Mockingjay: Suzanne Collins
August 31, 2010
Author: Suzanne Collins
Age Range: 13 and up
Mockingjay is, of course, the long-awaited conclusion to Suzanne Collins' Hunger Games trilogy (see my reviews of The Hunger Games and Catching Fire). This series has reached that point of media saturation where it becomes cool for reviewers to dismiss or criticize it (Twilight, anyone?). The movie rights have been acquired by Lionsgate. Mockingjay had something like a 1.2 million copy initial print run. The series has helped launch a tremendous wave of dystopian young adult literature. So ... it's hard to be objective about the book. But I'll share a few thoughts (and no spoilers).
Mockingjay is very dark. This is to be expected. The first Hunger Games book, after all, introduces a society that hosts an annual contest in which 24 teens fight to the death, until only one victor is standing. In Catching Fire, victor Katniss finds herself returned to the Hunger Games arena, even as she also becomes a pawn in a much larger game, a rebellion against the abusive capitol.
Mockingjay picks up shortly after the end of Catching Fire, with Katniss physically and emotionally damaged by the traumas that she's endured. While she's been reunited with her childhood friend Gale, her Hunger Games partner Peeta has been captured by the government. Katniss has become a symbol of the resistance (she is the Mockingjay of the title). However, she's too worn down to be much help, at first, and finds herself suspicious of the motives of some of the rebels, too. Katniss's personal struggle to understand her place, and her feelings for Gale and Peeta, plays out against the larger backdrop of the war between the Capitol and the rebels.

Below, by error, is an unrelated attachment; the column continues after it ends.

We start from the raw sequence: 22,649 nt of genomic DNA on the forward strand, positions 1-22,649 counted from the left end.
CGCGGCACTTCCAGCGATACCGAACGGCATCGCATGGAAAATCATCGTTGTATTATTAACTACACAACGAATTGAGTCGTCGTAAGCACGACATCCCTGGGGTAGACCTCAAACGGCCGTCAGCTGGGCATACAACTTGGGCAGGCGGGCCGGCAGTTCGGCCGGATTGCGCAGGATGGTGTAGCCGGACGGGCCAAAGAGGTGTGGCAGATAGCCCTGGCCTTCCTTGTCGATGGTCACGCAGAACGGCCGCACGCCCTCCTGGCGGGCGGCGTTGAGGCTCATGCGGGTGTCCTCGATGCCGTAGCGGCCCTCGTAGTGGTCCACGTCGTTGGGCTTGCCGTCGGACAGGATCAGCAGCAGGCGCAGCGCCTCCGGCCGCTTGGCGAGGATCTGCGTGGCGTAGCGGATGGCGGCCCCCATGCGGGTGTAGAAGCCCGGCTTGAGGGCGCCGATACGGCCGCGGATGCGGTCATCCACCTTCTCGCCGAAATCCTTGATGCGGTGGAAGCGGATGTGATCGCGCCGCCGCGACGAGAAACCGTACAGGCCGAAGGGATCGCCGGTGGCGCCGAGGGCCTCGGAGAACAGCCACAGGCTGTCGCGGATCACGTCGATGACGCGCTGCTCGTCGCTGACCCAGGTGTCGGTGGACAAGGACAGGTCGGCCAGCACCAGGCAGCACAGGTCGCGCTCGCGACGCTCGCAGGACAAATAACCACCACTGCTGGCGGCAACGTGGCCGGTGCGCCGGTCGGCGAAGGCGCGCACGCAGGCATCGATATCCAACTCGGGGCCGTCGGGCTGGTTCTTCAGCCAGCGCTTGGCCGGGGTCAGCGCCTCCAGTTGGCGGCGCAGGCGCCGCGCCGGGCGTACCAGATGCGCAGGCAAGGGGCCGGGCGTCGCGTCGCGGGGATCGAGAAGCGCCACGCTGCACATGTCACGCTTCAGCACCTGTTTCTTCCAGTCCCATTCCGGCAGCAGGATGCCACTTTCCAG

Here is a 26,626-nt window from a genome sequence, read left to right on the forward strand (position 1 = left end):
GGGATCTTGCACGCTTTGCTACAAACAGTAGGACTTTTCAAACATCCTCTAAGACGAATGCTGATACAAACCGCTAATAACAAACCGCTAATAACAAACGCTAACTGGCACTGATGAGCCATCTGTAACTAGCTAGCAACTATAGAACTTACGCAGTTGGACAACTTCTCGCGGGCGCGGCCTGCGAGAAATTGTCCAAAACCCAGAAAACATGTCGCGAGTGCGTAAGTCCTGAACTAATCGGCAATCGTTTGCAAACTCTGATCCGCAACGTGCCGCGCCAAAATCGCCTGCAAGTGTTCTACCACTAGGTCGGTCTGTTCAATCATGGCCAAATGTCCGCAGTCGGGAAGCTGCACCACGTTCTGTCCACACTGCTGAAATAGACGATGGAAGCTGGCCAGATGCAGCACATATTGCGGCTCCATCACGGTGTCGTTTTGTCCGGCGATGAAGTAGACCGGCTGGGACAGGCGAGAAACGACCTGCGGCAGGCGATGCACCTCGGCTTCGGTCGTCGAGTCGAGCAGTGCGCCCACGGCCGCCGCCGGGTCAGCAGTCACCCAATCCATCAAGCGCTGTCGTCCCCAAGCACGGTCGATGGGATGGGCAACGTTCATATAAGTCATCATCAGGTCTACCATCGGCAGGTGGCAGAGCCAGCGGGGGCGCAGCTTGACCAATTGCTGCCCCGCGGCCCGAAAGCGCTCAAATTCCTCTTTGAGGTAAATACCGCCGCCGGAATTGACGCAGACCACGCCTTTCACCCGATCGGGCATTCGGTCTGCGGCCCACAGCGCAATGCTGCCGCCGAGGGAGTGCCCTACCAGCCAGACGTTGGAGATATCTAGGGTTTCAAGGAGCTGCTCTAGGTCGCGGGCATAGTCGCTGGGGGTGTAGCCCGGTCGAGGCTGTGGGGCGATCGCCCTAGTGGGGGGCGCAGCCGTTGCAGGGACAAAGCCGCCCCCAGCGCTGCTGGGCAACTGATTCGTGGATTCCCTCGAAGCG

This is a book that portrays war in all of its ugliness. Collins touched on similar themes in her earlier Underland Chronicles series (last book reviewed here, with links to earlier reviews), but that book was aimed at a younger audience. Mockingjay depicts scenes of shocking violence, and acts of nearly unimaginable cruelty. This is not a book for those with weak stomachs. But it is compelling. And it casts a sharp, but utter non-preachy, light on the atrocities of war.
I found Katniss's physical and emotional weakness in parts of the book a bit trying at first, but I've concluded that it was brave of Collins to show all of Katniss's damage. She's far, far from a perfect heroine, and she knows it.
Personally, I was satisfied with the ending, and with the resolution of the Gale/Peeta/Katniss triangle (and that's all I'll say about that right now). I haven't read many other reviews, so I have no idea whether or not this is a general viewpoint. But I'll certainly continue to recommend this series to people. I think that Suzanne Collins has some very dark views on war and technology. But she's created a fascinating world in Panem, and a memorable, ultimately sympathetic character in warrior Katniss. Quite an achievement, I think.
Publication Date: August 24, 2010
Source of Book: Review copy from the publisher